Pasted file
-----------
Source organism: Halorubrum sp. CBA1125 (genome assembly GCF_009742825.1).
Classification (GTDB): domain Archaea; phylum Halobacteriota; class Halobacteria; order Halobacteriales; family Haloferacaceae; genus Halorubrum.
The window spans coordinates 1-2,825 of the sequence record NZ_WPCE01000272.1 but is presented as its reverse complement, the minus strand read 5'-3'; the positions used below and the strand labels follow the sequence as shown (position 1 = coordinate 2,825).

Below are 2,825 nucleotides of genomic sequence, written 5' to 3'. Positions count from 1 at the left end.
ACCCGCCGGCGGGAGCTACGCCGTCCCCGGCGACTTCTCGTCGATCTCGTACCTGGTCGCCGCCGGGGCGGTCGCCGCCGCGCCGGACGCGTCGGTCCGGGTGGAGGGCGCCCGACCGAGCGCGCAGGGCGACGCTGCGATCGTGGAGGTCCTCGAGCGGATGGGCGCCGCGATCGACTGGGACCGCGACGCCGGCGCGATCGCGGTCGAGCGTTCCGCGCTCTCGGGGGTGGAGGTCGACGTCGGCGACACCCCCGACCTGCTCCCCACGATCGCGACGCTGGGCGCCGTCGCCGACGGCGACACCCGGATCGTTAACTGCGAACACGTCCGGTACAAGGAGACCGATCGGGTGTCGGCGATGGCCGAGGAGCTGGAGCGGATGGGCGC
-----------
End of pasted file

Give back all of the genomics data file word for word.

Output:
Source organism: Halorubrum sp. CBA1125 (genome assembly GCF_009742825.1).
Classification (GTDB): domain Archaea; phylum Halobacteriota; class Halobacteria; order Halobacteriales; family Haloferacaceae; genus Halorubrum.
The window spans coordinates 1-2,825 of the sequence record NZ_WPCE01000272.1 but is presented as its reverse complement, the minus strand read 5'-3'; the positions used below and the strand labels follow the sequence as shown (position 1 = coordinate 2,825).

Below are 2,825 nucleotides of genomic sequence, written 5' to 3'. Positions count from 1 at the left end.
ACCCGCCGGCGGGAGCTACGCCGTCCCCGGCGACTTCTCGTCGATCTCGTACCTGGTCGCCGCCGGGGCGGTCGCCGCCGCGCCGGACGCGTCGGTCCGGGTGGAGGGCGCCCGACCGAGCGCGCAGGGCGACGCTGCGATCGTGGAGGTCCTCGAGCGGATGGGCGCCGCGATCGACTGGGACCGCGACGCCGGCGCGATCGCGGTCGAGCGTTCCGCGCTCTCGGGGGTGGAGGTCGACGTCGGCGACACCCCCGACCTGCTCCCCACGATCGCGACGCTGGGCGCCGTCGCCGACGGCGACACCCGGATCGTTAACTGCGAACACGTCCGGTACAAGGAGACCGATCGGGTGTCGGCGATGGCCGAGGAGCTGGAGCGGATGGGCGC